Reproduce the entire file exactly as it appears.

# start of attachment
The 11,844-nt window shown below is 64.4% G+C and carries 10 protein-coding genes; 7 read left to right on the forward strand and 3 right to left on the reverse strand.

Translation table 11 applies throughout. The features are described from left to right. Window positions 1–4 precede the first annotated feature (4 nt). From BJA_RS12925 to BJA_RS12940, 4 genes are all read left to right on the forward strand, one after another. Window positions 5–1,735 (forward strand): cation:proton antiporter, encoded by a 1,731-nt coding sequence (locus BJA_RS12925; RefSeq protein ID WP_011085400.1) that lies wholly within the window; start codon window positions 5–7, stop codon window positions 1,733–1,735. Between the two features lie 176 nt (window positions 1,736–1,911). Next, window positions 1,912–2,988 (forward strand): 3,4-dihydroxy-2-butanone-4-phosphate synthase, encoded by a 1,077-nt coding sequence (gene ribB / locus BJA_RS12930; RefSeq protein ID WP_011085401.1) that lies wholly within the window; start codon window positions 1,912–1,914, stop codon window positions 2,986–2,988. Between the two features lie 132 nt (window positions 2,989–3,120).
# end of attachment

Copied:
The 11,844-nt window shown below is 64.4% G+C and carries 10 protein-coding genes; 7 read left to right on the forward strand and 3 right to left on the reverse strand.

Translation table 11 applies throughout. The features are described from left to right. Window positions 1–4 precede the first annotated feature (4 nt). From BJA_RS12925 to BJA_RS12940, 4 genes are all read left to right on the forward strand, one after another. Window positions 5–1,735 (forward strand): cation:proton antiporter, encoded by a 1,731-nt coding sequence (locus BJA_RS12925; RefSeq protein ID WP_011085400.1) that lies wholly within the window; start codon window positions 5–7, stop codon window positions 1,733–1,735. Between the two features lie 176 nt (window positions 1,736–1,911). Next, window positions 1,912–2,988 (forward strand): 3,4-dihydroxy-2-butanone-4-phosphate synthase, encoded by a 1,077-nt coding sequence (gene ribB / locus BJA_RS12930; RefSeq protein ID WP_011085401.1) that lies wholly within the window; start codon window positions 1,912–1,914, stop codon window positions 2,986–2,988. Between the two features lie 132 nt (window positions 2,989–3,120).